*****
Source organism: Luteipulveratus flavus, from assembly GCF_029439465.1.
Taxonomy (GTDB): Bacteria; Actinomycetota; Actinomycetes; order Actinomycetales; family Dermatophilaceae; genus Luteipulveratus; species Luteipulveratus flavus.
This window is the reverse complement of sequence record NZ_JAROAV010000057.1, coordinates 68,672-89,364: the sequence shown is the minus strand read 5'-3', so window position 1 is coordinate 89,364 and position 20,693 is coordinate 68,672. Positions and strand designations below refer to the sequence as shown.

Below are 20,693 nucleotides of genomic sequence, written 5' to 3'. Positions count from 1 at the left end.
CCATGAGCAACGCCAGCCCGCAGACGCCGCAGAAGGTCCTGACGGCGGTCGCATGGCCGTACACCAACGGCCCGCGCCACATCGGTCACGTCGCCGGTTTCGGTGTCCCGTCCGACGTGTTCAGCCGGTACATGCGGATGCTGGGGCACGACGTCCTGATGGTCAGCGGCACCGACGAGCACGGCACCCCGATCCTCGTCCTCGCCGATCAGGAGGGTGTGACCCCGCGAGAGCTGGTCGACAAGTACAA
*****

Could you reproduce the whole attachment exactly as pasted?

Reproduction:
Source organism: Luteipulveratus flavus, from assembly GCF_029439465.1.
Taxonomy (GTDB): Bacteria; Actinomycetota; Actinomycetes; order Actinomycetales; family Dermatophilaceae; genus Luteipulveratus; species Luteipulveratus flavus.
This window is the reverse complement of sequence record NZ_JAROAV010000057.1, coordinates 68,672-89,364: the sequence shown is the minus strand read 5'-3', so window position 1 is coordinate 89,364 and position 20,693 is coordinate 68,672. Positions and strand designations below refer to the sequence as shown.

Below are 20,693 nucleotides of genomic sequence, written 5' to 3'. Positions count from 1 at the left end.
CCATGAGCAACGCCAGCCCGCAGACGCCGCAGAAGGTCCTGACGGCGGTCGCATGGCCGTACACCAACGGCCCGCGCCACATCGGTCACGTCGCCGGTTTCGGTGTCCCGTCCGACGTGTTCAGCCGGTACATGCGGATGCTGGGGCACGACGTCCTGATGGTCAGCGGCACCGACGAGCACGGCACCCCGATCCTCGTCCTCGCCGATCAGGAGGGTGTGACCCCGCGAGAGCTGGTCGACAAGTACAA